Humans and chimpanzees have a much more active fight-or-flight response than any other primates, a new study reports. The findings point to the role aggression and warfare played in our evolutionary history and that of our closest relatives.


Image via Pxhere.

Biology has no qualms letting organisms get dirty, even downright aggressive, to secure their interests. Faced with so many potential crazies, our brains (along with those of most complex organisms) have evolved a protocol whose single purpose is to determine whether we should throw the towel or a fist when faced with a threat. New research suggests that this protocol is unusually active in humans and our closest relatives, the chimpanzees, suggesting an evolutionary history fraught with aggression and large-scale conflict.


Aptly dubbed the ‘fight-or-flight’ response, this hard-wired security protocol is primarily controlled by the automatic nervous system (ANS) — a division of the nervous system that oversees the activity of smooth muscles (those in your organs) and glands throughout the body. For the most part, the ANS works outside of our conscious perception or control and regulates heart rate, digestion, respiratory rate, pupillary response, urination, and sexual arousal.

According to a new paper by a team of US and Korean researchers, this system is much more active in humans and chimps compared to other primates. They note that humans and chimps are the only primates known to frequently engage in warfare (i.e. large-scale conflict), suggesting that this adaptation of the fight-or-flight response evolved in response to frequent aggression or threat of conflict.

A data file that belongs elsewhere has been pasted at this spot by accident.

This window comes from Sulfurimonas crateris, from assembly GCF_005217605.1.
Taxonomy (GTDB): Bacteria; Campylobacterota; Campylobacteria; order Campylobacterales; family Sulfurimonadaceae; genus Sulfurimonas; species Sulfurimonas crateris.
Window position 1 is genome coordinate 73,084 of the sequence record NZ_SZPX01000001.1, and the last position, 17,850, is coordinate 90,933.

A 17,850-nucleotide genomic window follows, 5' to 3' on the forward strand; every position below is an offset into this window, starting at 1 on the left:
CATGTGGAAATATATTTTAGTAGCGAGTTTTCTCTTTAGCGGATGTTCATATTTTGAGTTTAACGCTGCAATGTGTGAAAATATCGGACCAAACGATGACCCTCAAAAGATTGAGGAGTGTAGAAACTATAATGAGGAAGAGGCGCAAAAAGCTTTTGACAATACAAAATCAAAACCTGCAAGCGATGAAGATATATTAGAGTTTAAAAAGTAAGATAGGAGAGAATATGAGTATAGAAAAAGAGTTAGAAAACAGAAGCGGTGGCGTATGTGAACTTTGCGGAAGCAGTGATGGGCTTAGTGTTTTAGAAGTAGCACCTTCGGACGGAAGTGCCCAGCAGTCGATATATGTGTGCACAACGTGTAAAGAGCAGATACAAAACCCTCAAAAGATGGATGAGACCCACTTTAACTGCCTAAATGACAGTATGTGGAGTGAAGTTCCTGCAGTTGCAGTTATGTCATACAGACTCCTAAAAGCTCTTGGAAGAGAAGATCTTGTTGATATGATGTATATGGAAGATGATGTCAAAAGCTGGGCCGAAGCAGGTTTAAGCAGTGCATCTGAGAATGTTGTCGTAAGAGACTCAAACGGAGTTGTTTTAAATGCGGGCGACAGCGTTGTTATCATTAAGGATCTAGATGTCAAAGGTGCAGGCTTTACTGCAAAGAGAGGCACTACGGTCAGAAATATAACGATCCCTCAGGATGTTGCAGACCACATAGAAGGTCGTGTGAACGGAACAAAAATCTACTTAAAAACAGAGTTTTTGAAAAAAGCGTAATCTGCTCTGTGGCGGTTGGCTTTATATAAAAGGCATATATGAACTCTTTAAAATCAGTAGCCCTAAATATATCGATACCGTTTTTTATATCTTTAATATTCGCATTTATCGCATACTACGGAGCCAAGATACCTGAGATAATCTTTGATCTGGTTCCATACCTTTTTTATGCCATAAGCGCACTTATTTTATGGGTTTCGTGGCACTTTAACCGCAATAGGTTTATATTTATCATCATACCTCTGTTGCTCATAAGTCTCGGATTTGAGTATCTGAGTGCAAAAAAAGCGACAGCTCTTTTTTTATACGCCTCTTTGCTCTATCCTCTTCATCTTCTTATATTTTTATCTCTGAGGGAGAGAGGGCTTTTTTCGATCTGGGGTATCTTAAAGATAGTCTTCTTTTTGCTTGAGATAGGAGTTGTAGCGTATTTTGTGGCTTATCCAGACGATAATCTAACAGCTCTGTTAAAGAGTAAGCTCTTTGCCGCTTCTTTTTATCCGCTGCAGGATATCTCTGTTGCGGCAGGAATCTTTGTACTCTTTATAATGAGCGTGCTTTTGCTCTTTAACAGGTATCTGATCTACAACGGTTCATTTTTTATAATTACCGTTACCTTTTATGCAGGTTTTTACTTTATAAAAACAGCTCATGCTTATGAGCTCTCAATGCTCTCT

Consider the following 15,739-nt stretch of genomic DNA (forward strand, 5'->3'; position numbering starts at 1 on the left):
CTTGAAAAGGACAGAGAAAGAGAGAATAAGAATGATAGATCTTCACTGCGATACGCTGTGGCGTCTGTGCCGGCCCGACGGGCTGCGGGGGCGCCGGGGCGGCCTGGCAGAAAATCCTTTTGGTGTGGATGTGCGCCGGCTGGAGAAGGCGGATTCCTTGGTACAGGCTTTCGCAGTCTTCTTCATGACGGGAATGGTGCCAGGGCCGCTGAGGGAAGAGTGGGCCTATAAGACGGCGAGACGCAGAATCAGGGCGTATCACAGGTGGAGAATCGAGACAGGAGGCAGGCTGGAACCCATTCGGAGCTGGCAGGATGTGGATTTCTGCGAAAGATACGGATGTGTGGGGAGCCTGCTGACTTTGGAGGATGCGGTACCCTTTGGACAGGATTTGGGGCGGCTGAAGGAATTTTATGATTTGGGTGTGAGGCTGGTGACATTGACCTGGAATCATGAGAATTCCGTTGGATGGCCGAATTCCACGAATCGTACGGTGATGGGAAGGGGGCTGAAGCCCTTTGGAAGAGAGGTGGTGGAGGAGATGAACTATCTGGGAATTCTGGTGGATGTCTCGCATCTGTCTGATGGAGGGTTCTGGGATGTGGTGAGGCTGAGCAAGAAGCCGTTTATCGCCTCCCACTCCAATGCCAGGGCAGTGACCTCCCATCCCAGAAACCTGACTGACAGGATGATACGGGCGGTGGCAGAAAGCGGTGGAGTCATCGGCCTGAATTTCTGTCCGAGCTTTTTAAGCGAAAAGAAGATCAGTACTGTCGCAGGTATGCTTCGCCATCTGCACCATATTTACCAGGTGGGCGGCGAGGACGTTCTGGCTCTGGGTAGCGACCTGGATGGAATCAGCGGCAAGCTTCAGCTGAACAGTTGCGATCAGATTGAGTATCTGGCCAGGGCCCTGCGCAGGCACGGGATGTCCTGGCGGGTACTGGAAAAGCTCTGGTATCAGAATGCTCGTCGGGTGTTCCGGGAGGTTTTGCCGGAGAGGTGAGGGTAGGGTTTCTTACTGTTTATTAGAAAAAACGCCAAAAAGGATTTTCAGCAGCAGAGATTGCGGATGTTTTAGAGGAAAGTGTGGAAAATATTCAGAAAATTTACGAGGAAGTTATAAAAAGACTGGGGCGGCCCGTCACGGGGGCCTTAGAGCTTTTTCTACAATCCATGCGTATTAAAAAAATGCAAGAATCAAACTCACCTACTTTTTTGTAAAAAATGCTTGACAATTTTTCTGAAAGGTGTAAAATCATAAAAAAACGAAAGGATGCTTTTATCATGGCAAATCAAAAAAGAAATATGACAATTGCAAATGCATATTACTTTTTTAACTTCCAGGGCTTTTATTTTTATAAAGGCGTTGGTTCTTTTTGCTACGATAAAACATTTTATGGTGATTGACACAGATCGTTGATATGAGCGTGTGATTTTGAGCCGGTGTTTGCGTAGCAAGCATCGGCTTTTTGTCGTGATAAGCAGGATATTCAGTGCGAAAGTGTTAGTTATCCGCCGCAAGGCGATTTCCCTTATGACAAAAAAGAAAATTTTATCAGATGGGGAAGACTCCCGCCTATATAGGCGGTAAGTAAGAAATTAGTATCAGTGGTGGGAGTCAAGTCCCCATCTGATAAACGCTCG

To find evidence of this adaptation, the team looked at how different primate species regulate a gene called ADRA2C. The gene’s main function is to temper the activity of the sympathetic nervous system, which plays a central role in forming the fight-or-flight response. To that end, they analyzed the genomes, transcriptomes (the entire set of genes expressed in a cell), and epigenomes (the compounds external to DNA which can bind to it to affect gene expression) from humans, chimps, and other primates.

They report that humans and chimps evolved both genetic and epigenetic changes that decrease ADRA2C expression — in other words, that increase both the fightiness and the flightiness of their brains. Macaques don’t have these changes, and they’re not universal in bonobos, suggesting that the gene variants spread through the population recently (after we parted ways on the tree of life), most likely in response to the threat of conflict. The team further used CRISPR/Cas9 to show that reverting to the genetic states of macaques and bonobos will restore ADRA2C expression to higher levels.

Variations in ADRA2C gene expression can have significant effects on behavior. For example, changes in the gene that occurred during chicken domestication likely resulted in the somewhat aloof and un-aggressive birds we know today. The team notes that finding adaptations associated with a reduced expression of ADRA2C in chimps and humans but not in their relatives suggests that it was inter-group aggression — rather than an outside threat, such as that of predators — which shaped these genes. They also believe such adaptations could form the evolutionary roots of human warfare — which, in turn, could have shaped much of society as we know it.

The paper “Selection on the regulation of sympathetic nervous activity in humans and chimpanzees” has been published in the journal PLOS Genetics.

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